If there’s no minimum notice period for booking time off, you could find yourself short-staffed at the last minute. And as there’s very little time to analyse and approve requests, it’s easy for two important people to book the same days off without other team members realising.

On the flip side, some employees hold onto their annual until the last minute, ending up with more days left to take than is feasible possible at the end of the holiday year. Letting them roll it over can result in their allocation practically doubling overnight; but a ‘use it or lose it’ demand could upset them greatly.

In both these scenarios, clarity is key. Putting clear guidelines in place for taking paid leave is hugely valuable to organisations, as it reduces calendar clashes and disgruntled employees. It’s also beneficial to circulate reminders throughout the year – for instance, sharing guidelines on how much leave can be carried over when you’re nearing the end of the holiday year.

3. What happens to my holiday allocation if I leave the company?

Although businesses would like to retain talented staff forever, most companies accept that turnover is a fact of life. One of the more difficult talking points that comes up when people hand their notice in is what happens to their annual leave entitlement.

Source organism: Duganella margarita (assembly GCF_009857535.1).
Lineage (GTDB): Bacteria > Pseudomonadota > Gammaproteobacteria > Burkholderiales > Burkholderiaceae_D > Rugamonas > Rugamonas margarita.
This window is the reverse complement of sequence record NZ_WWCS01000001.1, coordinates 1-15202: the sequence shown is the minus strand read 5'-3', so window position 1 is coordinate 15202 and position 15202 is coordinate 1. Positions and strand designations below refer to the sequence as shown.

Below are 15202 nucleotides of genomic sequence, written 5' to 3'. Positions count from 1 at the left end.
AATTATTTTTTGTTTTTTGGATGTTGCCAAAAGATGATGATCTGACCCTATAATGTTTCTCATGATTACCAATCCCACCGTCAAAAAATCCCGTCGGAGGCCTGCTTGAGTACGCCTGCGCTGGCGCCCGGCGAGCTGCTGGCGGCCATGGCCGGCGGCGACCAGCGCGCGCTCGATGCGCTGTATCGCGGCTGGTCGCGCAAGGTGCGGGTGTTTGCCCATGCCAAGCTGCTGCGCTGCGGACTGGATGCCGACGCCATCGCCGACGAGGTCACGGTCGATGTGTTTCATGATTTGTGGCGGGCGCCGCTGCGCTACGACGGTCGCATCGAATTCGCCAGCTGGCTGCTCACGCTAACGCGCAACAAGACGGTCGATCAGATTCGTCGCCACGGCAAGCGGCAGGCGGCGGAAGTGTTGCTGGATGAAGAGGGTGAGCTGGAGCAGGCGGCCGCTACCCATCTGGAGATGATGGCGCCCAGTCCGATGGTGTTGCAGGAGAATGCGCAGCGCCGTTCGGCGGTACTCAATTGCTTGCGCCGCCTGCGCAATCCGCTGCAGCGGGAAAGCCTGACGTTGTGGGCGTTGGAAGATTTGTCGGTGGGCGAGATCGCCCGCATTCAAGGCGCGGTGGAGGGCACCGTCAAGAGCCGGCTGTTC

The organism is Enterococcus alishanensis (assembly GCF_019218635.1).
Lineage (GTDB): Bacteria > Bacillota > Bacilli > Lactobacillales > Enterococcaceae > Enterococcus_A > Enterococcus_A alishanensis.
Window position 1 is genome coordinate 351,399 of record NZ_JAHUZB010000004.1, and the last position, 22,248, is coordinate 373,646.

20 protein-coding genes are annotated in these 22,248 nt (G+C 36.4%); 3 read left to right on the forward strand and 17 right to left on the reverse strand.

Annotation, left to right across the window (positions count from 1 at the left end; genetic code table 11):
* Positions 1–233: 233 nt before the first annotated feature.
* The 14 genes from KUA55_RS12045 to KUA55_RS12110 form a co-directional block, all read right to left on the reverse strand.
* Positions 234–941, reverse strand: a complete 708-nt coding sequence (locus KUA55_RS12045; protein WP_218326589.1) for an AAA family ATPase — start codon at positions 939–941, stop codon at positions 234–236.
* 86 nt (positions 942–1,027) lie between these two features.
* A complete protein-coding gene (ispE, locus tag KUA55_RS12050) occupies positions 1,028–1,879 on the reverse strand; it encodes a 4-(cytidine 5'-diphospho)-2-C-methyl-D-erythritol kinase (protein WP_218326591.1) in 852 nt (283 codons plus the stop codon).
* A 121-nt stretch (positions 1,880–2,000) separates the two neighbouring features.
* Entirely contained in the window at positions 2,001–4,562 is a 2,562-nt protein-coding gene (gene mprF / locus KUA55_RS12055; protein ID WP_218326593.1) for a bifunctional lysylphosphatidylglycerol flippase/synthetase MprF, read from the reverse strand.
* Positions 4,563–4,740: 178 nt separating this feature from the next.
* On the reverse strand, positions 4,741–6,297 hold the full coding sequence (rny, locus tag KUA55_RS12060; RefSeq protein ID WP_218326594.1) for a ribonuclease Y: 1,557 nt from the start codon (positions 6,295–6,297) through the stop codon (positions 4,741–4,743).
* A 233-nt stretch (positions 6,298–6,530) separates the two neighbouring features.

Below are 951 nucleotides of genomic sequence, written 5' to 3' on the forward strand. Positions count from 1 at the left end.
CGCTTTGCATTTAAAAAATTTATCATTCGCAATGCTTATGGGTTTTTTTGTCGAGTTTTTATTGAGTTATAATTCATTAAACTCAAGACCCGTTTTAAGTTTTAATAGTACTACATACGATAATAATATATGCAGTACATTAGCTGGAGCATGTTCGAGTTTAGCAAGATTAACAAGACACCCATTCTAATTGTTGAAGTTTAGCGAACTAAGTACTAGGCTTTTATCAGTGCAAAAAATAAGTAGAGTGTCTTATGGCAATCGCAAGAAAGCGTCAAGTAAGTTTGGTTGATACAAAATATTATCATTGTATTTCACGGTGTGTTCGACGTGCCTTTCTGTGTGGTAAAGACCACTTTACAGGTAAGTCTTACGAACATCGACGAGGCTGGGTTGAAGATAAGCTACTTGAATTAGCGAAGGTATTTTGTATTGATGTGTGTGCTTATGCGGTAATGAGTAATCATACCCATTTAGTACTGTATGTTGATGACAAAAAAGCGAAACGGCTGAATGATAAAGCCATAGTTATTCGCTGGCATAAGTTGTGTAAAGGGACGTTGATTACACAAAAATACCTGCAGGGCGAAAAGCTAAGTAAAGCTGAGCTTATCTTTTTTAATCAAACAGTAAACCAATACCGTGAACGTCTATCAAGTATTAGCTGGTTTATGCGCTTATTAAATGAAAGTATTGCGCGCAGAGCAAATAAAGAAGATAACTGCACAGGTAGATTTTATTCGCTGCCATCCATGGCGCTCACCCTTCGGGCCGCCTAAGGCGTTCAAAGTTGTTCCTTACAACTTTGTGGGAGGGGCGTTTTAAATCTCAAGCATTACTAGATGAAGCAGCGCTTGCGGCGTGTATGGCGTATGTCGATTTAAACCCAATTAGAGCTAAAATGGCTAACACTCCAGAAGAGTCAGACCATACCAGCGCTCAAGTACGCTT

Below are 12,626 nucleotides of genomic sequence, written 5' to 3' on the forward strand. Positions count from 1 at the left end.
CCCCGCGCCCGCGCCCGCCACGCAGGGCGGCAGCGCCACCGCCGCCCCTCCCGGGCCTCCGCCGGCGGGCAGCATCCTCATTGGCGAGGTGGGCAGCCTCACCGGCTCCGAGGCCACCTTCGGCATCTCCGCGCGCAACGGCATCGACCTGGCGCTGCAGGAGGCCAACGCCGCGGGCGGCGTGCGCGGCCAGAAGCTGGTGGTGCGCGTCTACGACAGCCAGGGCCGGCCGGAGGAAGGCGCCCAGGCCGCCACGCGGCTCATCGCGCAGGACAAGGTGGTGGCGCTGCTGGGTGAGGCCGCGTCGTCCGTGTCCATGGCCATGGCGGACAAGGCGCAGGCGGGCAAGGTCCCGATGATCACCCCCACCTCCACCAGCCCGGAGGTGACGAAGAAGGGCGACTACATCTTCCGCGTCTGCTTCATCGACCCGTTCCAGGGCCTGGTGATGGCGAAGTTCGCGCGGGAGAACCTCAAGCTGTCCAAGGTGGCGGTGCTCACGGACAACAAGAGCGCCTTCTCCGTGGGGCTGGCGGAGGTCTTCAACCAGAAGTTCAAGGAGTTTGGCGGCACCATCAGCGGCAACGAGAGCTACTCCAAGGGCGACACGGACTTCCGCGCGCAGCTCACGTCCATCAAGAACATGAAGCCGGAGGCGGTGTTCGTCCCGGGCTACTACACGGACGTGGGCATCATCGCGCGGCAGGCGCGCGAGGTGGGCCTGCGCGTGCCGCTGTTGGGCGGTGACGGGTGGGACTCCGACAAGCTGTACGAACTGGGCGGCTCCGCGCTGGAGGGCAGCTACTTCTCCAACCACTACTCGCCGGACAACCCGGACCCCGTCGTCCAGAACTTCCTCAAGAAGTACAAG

It’s important to ensure that all senior staff within your firm understand the protocol in this scenario. The first step is to calculate their pro-rate allocation – so if your holiday year runs January-December and someone is due to leave at the end of May, for example, they are entitled to five months’ worth of the pro rated paid leave.

If staff find themselves with days still in-hand, you are required to pay them for that unused leave. However, some people choose to take those days at the end of their notice period, in order to leave slightly earlier than their contract states.

Pro-rata entitlements work two ways as well; if someone has taken more holiday than their entitlement allows, then they either need to pay you back for that time or you agree to deduct it from their final salary payment. However, you may choose to let them have those extra days with no charge, as a gesture of goodwill.

4. Can I take annual leave if I’m off sick?